Harth-Bedoya’s commitment to new music and living composers has impacted both concert programming and recording projects. He has commissioned or co-commissioned works by Osvaldo Golijov, Kevin Puts, Antonio Juan-Marcos, Jimmy López, and Victor Agudelo. In addition, he has programmed works by Jennifer Higdon, Gabriela Lena Frank, Mason Bates, Behzad Ranjbaran, Anna Clyne, Adam Schoenberg, and Andrew Norman, among others, inviting each to Fort Worth for the performances. Since 2000, Harth-Bedoya and the FWSO have released 13 recordings – with several being world premiere releases – garnering international acclaim.
He has introduced and conducts community outreach and educational programs, including side-by-side performances with the Fort Worth Youth Orchestra, the annual Festival of Orchestras, which he launched in 2017, and a Fundamentals of Orchestral Conducting Workshop, the first of which will take place in 2018 at Texas Christian University. Additionally, he conceptualized a bi-lingual Peter and the Wolf program, which includes dance, and has been performed for more than 120,000 Fort Worth second graders through the Children's Education Program at Bass Hall since its inception.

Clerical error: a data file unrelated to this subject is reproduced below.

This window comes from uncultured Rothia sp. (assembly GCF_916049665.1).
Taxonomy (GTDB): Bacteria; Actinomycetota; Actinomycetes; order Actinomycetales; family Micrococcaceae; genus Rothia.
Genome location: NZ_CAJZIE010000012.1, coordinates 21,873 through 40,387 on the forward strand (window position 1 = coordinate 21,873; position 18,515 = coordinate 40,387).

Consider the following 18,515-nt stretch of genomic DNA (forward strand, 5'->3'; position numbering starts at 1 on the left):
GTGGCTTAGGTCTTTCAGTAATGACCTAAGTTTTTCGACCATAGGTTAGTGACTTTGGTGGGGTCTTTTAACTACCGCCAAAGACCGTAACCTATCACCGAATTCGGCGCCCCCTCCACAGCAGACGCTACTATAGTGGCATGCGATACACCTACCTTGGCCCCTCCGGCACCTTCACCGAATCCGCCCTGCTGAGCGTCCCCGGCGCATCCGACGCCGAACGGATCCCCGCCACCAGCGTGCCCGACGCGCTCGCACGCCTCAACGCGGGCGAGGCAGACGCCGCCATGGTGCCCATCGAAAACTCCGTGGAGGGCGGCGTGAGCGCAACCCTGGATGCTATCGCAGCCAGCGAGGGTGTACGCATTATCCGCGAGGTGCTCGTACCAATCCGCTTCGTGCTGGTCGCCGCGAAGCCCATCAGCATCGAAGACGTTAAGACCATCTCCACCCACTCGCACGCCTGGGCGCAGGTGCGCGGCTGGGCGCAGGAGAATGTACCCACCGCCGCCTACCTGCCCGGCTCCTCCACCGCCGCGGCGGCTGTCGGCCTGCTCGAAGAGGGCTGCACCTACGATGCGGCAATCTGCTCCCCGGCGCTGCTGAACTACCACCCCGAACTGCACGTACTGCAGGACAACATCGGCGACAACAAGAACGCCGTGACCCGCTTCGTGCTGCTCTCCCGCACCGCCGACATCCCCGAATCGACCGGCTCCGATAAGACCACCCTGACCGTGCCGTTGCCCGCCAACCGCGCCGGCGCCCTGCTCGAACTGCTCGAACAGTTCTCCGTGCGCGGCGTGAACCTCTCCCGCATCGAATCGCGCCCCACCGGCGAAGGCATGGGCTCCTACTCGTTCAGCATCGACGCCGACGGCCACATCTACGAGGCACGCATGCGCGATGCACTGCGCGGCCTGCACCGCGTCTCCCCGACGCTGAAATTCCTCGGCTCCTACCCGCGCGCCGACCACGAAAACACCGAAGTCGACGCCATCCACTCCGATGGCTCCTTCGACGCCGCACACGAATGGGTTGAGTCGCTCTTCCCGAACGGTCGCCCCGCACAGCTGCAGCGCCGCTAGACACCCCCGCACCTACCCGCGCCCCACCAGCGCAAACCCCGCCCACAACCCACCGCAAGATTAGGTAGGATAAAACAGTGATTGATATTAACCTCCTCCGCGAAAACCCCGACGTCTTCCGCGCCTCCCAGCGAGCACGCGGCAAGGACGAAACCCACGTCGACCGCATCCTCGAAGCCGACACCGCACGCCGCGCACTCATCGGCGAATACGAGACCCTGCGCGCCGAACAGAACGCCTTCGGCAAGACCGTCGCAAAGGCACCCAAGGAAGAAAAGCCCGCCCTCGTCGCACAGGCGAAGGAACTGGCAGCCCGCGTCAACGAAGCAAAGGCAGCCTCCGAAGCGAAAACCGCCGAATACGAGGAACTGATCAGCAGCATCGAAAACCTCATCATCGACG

Under his leadership, the orchestra has completed two prestigious national tours, including an April 2018 performance at the John F. Kennedy Center for the Performing Arts as part of SHIFT: A Festival of American Orchestras and a 2008 performance at Carnegie Hall, both of which garnered rave reviews from the media.
“There is no doubt that The Fort Worth Symphony Orchestra has flourished under the baton of Maestro Harth-Bedoya. Because of his ground-breaking artistic vison, the orchestra has been thrust into the national and international spotlight,” stated Ed Jones, FWSO Principal Tuba and Chair of the Orchestra Players Committee. “He has emerged as a community leader, and his contributions to the city of Fort Worth are immeasurable. The musicians of the Fort Worth Symphony Orchestra are grateful for the impact he has made in our lives and the lives of the greater Fort Worth community. Maestro Harth-Bedoya’s high standards of musical excellence have propelled the orchestra to the highest artistic levels in its 106 year history. His leadership and artistic vision will be sorely missed by everyone who is associated with the Fort Worth Symphony Orchestra. We wish Miguel and his family all the best and we look forward to collaborating with him in the future.”